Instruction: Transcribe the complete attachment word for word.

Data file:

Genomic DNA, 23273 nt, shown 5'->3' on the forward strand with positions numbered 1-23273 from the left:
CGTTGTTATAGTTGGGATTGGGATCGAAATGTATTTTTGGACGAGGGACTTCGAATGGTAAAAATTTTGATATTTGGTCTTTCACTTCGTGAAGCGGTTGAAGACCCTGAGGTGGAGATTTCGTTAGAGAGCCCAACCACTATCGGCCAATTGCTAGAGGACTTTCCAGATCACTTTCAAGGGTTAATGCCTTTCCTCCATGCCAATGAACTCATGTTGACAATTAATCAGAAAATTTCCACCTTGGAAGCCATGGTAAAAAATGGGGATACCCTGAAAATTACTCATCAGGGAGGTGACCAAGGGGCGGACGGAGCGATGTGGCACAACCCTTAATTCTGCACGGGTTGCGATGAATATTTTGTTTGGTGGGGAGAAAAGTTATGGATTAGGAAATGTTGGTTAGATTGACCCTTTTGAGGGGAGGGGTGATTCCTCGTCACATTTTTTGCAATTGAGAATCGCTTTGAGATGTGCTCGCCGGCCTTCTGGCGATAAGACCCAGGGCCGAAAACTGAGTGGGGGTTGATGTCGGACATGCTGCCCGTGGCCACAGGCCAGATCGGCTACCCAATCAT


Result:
Genomic DNA, 23273 nt, shown 5'->3' on the forward strand with positions numbered 1-23273 from the left:
CGTTGTTATAGTTGGGATTGGGATCGAAATGTATTTTTGGACGAGGGACTTCGAATGGTAAAAATTTTGATATTTGGTCTTTCACTTCGTGAAGCGGTTGAAGACCCTGAGGTGGAGATTTCGTTAGAGAGCCCAACCACTATCGGCCAATTGCTAGAGGACTTTCCAGATCACTTTCAAGGGTTAATGCCTTTCCTCCATGCCAATGAACTCATGTTGACAATTAATCAGAAAATTTCCACCTTGGAAGCCATGGTAAAAAATGGGGATACCCTGAAAATTACTCATCAGGGAGGTGACCAAGGGGCGGACGGAGCGATGTGGCACAACCCTTAATTCTGCACGGGTTGCGATGAATATTTTGTTTGGTGGGGAGAAAAGTTATGGATTAGGAAATGTTGGTTAGATTGACCCTTTTGAGGGGAGGGGTGATTCCTCGTCACATTTTTTGCAATTGAGAATCGCTTTGAGATGTGCTCGCCGGCCTTCTGGCGATAAGACCCAGGGCCGAAAACTGAGTGGGGGTTGATGTCGGACATGCTGCCCGTGGCCACAGGCCAGATCGGCTACCCAATCAT